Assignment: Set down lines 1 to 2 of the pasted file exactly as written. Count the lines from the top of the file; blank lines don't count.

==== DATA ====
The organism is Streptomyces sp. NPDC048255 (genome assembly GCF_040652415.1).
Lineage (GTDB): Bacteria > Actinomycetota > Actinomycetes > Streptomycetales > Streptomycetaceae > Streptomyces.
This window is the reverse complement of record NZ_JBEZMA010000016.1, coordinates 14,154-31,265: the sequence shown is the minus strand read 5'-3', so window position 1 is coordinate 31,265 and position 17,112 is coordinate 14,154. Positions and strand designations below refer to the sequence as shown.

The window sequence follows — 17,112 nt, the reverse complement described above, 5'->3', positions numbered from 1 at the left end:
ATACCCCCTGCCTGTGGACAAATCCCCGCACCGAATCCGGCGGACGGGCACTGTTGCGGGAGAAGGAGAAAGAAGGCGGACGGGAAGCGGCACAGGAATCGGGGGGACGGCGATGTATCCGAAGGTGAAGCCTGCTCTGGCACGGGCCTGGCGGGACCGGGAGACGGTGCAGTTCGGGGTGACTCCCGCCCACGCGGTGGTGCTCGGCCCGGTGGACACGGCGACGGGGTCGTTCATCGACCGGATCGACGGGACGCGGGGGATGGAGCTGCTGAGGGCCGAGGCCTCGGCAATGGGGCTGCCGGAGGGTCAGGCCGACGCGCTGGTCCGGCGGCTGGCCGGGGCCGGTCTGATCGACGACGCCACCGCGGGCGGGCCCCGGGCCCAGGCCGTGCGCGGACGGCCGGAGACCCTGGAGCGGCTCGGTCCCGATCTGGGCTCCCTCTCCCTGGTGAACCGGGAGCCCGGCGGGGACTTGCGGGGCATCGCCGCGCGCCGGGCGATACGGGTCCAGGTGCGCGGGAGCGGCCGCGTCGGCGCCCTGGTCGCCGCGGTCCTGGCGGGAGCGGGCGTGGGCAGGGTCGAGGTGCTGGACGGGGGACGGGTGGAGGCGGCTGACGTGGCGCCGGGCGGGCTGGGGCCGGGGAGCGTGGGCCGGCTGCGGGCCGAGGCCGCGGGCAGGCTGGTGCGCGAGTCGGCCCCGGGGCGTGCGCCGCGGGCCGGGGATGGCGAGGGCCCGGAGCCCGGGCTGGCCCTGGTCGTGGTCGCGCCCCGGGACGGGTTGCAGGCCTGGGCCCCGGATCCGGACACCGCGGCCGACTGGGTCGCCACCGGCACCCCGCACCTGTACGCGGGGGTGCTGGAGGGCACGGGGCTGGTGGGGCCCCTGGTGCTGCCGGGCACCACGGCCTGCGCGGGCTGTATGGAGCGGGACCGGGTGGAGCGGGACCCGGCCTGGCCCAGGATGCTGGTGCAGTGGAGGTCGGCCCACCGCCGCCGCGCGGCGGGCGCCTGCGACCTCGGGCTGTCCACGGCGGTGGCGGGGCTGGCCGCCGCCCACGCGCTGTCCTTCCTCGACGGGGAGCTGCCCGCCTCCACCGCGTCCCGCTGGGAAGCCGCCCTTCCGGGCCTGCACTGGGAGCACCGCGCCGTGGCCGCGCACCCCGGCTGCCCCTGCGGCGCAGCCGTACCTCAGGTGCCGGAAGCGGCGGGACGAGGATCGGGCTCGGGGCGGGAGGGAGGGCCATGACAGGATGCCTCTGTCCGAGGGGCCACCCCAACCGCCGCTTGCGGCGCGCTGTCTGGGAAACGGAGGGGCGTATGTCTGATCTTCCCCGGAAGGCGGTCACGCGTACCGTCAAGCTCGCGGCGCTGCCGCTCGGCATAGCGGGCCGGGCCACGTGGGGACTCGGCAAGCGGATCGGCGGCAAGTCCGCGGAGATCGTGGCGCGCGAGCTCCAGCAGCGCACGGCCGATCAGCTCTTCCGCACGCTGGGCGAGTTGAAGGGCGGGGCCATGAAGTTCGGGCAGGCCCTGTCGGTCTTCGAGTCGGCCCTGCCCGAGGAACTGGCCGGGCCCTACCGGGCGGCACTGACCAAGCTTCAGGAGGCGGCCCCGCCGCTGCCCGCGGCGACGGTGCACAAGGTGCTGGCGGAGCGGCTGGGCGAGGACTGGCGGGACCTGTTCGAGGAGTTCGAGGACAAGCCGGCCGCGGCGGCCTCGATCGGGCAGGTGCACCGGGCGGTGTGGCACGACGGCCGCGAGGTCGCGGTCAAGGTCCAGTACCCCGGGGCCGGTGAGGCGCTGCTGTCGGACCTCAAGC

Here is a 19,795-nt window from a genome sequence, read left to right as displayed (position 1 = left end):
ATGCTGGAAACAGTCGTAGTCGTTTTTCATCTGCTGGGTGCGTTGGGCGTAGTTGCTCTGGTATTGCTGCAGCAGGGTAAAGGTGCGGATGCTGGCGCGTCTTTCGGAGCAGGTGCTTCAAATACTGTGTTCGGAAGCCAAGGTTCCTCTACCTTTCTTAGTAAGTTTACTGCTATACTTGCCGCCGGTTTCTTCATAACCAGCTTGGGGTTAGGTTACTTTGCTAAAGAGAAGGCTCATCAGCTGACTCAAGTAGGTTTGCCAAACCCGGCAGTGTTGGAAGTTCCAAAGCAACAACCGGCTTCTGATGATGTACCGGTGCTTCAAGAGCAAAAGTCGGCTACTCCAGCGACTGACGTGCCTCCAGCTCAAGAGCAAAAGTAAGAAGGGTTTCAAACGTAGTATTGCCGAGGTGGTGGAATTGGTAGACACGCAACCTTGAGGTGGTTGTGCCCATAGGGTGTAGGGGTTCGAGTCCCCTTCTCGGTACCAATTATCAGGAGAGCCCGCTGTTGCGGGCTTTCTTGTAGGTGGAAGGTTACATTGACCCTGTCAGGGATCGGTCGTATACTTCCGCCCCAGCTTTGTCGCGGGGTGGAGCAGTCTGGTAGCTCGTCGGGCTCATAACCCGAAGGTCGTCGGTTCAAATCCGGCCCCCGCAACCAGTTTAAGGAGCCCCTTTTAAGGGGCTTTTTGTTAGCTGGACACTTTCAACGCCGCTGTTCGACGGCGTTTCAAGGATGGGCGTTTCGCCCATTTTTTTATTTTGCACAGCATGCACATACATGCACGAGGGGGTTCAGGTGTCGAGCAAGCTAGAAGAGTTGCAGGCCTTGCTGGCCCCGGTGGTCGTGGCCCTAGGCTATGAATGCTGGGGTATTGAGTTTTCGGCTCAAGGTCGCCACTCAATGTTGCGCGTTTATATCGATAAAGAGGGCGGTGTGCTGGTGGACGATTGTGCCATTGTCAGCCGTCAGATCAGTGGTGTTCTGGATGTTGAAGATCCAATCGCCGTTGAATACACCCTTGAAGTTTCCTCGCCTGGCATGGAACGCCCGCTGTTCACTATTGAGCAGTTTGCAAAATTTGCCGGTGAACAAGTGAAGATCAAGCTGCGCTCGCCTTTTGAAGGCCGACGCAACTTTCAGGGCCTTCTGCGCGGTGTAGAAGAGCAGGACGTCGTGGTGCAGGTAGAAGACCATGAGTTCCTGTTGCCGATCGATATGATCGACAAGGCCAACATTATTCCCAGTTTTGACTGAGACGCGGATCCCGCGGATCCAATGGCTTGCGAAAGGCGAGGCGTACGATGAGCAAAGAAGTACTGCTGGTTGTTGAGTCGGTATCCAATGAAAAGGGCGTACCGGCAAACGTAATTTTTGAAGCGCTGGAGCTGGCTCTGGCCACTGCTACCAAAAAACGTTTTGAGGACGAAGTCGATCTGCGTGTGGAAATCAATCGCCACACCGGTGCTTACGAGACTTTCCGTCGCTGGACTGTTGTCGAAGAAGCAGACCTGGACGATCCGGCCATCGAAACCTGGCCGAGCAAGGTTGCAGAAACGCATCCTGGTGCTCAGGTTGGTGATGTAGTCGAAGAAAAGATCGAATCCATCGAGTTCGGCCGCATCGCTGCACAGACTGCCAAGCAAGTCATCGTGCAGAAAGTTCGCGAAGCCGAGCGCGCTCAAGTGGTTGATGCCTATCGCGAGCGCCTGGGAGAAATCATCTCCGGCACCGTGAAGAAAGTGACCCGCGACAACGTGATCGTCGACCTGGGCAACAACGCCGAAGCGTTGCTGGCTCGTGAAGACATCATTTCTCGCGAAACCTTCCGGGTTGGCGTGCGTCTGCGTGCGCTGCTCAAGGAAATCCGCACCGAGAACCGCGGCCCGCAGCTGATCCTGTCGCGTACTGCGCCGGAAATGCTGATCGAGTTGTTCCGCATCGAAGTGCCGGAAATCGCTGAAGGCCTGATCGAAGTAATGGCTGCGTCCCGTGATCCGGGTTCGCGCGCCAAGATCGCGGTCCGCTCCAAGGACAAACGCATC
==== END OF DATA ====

The organism is Streptomyces sp. NPDC048255 (genome assembly GCF_040652415.1).
Lineage (GTDB): Bacteria > Actinomycetota > Actinomycetes > Streptomycetales > Streptomycetaceae > Streptomyces.